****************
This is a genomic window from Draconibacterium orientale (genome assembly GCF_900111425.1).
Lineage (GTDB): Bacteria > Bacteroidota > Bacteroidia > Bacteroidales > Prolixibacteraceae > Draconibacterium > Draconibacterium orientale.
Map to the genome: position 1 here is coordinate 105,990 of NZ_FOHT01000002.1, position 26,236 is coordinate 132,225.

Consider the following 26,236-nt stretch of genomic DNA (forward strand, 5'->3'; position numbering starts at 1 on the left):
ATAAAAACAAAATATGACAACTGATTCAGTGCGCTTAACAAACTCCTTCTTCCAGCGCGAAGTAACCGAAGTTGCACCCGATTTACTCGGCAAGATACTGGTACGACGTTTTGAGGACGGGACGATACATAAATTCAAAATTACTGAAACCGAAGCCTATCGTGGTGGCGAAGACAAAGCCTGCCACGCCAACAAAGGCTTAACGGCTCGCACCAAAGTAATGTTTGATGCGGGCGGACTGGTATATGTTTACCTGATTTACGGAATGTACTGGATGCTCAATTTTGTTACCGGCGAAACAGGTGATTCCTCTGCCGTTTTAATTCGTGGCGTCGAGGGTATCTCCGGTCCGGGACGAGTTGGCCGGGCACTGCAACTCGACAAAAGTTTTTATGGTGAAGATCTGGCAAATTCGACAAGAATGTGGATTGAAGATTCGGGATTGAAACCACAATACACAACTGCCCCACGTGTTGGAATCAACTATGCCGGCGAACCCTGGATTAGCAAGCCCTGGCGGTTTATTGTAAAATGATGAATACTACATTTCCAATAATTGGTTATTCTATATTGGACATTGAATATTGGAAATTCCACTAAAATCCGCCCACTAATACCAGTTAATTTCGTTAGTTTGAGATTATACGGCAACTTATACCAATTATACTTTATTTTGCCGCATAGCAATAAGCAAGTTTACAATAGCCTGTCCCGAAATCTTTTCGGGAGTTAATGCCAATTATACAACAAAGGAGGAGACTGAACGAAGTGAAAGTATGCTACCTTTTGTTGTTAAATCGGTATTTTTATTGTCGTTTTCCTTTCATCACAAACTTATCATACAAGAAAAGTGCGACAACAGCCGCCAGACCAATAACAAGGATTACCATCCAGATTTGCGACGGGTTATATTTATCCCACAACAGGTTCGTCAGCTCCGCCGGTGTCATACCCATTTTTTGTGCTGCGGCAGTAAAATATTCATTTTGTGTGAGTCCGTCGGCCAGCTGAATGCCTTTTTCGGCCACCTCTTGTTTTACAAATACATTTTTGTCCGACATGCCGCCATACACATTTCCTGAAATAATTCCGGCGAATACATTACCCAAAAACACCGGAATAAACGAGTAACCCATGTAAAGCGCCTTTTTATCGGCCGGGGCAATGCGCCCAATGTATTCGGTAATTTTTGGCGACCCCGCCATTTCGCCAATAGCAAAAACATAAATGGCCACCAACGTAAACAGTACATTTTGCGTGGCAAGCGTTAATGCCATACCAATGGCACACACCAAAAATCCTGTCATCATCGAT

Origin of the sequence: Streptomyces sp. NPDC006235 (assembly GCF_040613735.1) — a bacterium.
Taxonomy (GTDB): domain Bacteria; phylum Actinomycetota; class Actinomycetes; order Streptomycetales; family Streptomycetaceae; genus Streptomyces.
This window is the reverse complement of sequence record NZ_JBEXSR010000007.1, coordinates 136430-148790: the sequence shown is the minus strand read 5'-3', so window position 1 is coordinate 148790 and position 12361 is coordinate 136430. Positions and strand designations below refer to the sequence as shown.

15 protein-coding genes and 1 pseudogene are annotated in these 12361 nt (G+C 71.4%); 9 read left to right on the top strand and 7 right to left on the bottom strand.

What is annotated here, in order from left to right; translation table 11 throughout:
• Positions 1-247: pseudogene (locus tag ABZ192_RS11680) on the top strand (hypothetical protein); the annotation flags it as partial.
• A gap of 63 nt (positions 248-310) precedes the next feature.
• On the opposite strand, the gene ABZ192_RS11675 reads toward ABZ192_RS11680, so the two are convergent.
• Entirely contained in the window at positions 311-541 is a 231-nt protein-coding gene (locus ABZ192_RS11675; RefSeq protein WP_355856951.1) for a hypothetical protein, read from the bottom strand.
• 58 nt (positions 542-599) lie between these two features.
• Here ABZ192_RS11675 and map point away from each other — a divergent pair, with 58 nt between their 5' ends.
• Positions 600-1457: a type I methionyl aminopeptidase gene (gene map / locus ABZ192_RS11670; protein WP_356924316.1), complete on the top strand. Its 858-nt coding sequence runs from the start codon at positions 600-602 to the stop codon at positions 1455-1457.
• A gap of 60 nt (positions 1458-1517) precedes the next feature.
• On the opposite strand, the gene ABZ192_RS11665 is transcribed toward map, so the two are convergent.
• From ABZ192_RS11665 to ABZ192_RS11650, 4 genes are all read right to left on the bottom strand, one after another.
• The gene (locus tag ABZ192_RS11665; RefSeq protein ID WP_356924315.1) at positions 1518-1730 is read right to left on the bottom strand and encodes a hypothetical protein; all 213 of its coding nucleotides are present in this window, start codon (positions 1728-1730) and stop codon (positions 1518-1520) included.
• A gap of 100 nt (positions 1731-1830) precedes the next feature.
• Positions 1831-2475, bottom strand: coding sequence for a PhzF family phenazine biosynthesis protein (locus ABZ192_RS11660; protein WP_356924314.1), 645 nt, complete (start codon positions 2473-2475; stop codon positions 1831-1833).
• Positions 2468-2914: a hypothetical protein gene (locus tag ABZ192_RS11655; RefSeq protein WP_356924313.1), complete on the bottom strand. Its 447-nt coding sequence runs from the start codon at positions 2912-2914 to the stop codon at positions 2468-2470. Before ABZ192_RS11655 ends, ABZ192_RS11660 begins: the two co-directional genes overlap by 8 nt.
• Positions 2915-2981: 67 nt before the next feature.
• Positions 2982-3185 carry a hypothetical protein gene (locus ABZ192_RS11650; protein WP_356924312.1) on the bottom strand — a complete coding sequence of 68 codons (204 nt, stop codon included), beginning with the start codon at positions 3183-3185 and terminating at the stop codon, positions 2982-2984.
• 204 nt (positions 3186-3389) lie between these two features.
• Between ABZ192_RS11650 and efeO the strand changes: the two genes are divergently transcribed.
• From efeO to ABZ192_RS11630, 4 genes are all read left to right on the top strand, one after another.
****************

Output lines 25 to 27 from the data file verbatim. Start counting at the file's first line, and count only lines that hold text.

• Positions 2915-2981: 67 nt before the next feature.
• Positions 2982-3185 carry a hypothetical protein gene (locus ABZ192_RS11650; protein WP_356924312.1) on the bottom strand — a complete coding sequence of 68 codons (204 nt, stop codon included), beginning with the start codon at positions 3183-3185 and terminating at the stop codon, positions 2982-2984.
• 204 nt (positions 3186-3389) lie between these two features.